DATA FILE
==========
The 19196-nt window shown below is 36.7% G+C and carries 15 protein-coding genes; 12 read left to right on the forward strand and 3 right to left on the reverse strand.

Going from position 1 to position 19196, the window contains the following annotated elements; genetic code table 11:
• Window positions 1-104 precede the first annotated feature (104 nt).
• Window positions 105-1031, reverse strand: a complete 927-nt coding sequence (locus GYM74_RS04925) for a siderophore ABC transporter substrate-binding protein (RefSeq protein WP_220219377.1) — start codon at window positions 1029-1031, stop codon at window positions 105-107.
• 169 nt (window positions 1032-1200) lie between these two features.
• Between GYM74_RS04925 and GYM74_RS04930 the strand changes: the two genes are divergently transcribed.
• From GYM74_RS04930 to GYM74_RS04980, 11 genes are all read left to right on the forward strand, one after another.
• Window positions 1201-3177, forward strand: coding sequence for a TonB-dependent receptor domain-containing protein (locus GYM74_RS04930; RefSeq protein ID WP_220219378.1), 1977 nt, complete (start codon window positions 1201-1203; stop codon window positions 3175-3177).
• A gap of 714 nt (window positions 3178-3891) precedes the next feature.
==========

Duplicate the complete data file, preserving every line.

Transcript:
The 19196-nt window shown below is 36.7% G+C and carries 15 protein-coding genes; 12 read left to right on the forward strand and 3 right to left on the reverse strand.

Going from position 1 to position 19196, the window contains the following annotated elements; genetic code table 11:
• Window positions 1-104 precede the first annotated feature (104 nt).
• Window positions 105-1031, reverse strand: a complete 927-nt coding sequence (locus GYM74_RS04925) for a siderophore ABC transporter substrate-binding protein (RefSeq protein WP_220219377.1) — start codon at window positions 1029-1031, stop codon at window positions 105-107.
• 169 nt (window positions 1032-1200) lie between these two features.
• Between GYM74_RS04925 and GYM74_RS04930 the strand changes: the two genes are divergently transcribed.
• From GYM74_RS04930 to GYM74_RS04980, 11 genes are all read left to right on the forward strand, one after another.
• Window positions 1201-3177, forward strand: coding sequence for a TonB-dependent receptor domain-containing protein (locus GYM74_RS04930; RefSeq protein ID WP_220219378.1), 1977 nt, complete (start codon window positions 1201-1203; stop codon window positions 3175-3177).
• A gap of 714 nt (window positions 3178-3891) precedes the next feature.